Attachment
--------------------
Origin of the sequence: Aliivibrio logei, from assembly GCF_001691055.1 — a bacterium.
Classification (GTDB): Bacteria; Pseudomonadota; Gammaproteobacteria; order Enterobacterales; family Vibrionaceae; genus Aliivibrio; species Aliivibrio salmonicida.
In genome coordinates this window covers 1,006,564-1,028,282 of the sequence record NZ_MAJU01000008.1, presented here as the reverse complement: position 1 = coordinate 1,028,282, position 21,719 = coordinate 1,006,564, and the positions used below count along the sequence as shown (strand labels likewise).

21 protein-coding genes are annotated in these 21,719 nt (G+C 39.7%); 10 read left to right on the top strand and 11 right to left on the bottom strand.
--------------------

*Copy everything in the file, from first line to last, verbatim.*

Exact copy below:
Origin of the sequence: Aliivibrio logei, from assembly GCF_001691055.1 — a bacterium.
Classification (GTDB): Bacteria; Pseudomonadota; Gammaproteobacteria; order Enterobacterales; family Vibrionaceae; genus Aliivibrio; species Aliivibrio salmonicida.
In genome coordinates this window covers 1,006,564-1,028,282 of the sequence record NZ_MAJU01000008.1, presented here as the reverse complement: position 1 = coordinate 1,028,282, position 21,719 = coordinate 1,006,564, and the positions used below count along the sequence as shown (strand labels likewise).

21 protein-coding genes are annotated in these 21,719 nt (G+C 39.7%); 10 read left to right on the top strand and 11 right to left on the bottom strand.